Sermon: Live Out the Meal

The Lord said to Moses and Aaron in the land of Egypt: This month shall mark for you the beginning of months; it shall be the first month of the year for you. Tell the whole congregation of Israel that on the tenth of this month they are to take a lamb for each family, a lamb for each household. If a household is too small for a whole lamb, it shall join its closest neighbor in obtaining one; the lamb shall be divided in proportion to the number of people who eat of it. Your lamb shall be without blemish, a year-old male; you may take it from the sheep or from the goats. You shall keep it until the fourteenth day of this month; then the whole assembled congregation of Israel shall slaughter it at twilight. They shall take some of the blood and put it on the two doorposts and the lintel of the houses in which they eat it. They shall eat the lamb that same night; they shall eat it roasted over the fire with unleavened bread and bitter herbs. Do not eat any of it raw or boiled in water, but roasted over the fire, with its head, legs, and inner organs. You shall let none of it remain until the morning; anything that remains until the morning you shall burn. This is how you shall eat it: your loins girded, your sandals on your feet, and your staff in your hand; and you shall eat it hurriedly. It is the passover of the Lord. For I will pass through the land of Egypt that night, and I will strike down every firstborn in the land of Egypt, both human beings and animals; on all the gods of Egypt I will execute judgments: I am the Lord. The blood shall be a sign for you on the houses where you live: when I see the blood, I will pass over you, and no plague shall destroy you when I strike the land of Egypt. This day shall be a day of remembrance for you. You shall celebrate it as a festival to the Lord; throughout your generations you shall observe it as a perpetual ordinance.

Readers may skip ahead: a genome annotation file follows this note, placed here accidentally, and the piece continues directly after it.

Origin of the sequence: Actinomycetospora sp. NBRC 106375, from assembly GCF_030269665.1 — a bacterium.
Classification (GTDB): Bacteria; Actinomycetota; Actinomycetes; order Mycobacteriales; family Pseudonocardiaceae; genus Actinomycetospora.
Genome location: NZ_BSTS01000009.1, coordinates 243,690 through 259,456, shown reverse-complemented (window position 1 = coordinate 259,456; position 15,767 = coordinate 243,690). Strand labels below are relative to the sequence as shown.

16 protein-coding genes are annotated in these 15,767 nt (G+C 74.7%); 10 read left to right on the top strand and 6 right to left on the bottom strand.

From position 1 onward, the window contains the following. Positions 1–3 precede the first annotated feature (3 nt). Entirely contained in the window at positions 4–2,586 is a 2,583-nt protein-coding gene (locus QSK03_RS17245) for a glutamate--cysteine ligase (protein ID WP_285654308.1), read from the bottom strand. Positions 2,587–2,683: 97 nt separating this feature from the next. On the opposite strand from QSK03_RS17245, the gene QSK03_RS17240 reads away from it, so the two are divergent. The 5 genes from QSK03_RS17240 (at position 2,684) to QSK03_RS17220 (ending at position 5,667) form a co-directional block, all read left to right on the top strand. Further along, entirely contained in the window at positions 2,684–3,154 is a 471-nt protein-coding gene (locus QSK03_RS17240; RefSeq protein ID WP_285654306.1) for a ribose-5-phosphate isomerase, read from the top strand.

Exodus 12:1-14

My sermon from the Fifteenth Sunday after Pentecost (September 10, 2023) on Exodus 12:1-14.

A couple of weeks ago, after I put my kids to bed, I took a seat in my gray easy chair, opened up my laptop, and got ready to learn about Bloodborne Pathogens. The Fall sports season was about to begin and my town’s rec leagues, like every other volunteer based organizations, needed a little help. I know that most of us are too busy, too stretched, and too tired to do all the things that need to be done. And while we do our best to set our priorities, it doesn’t take much for everything to fall apart. It’s tricky to know how, and in what way, we can contribute in the communities we are called to live in. But I figured taking a few required training courses, including one about blood, is how I can contribute on the Cross Country field this year. And I noticed, while reflecting on our first reading from the book of Exodus, how contributing and participating in the community is within God’s words about a sacred meal.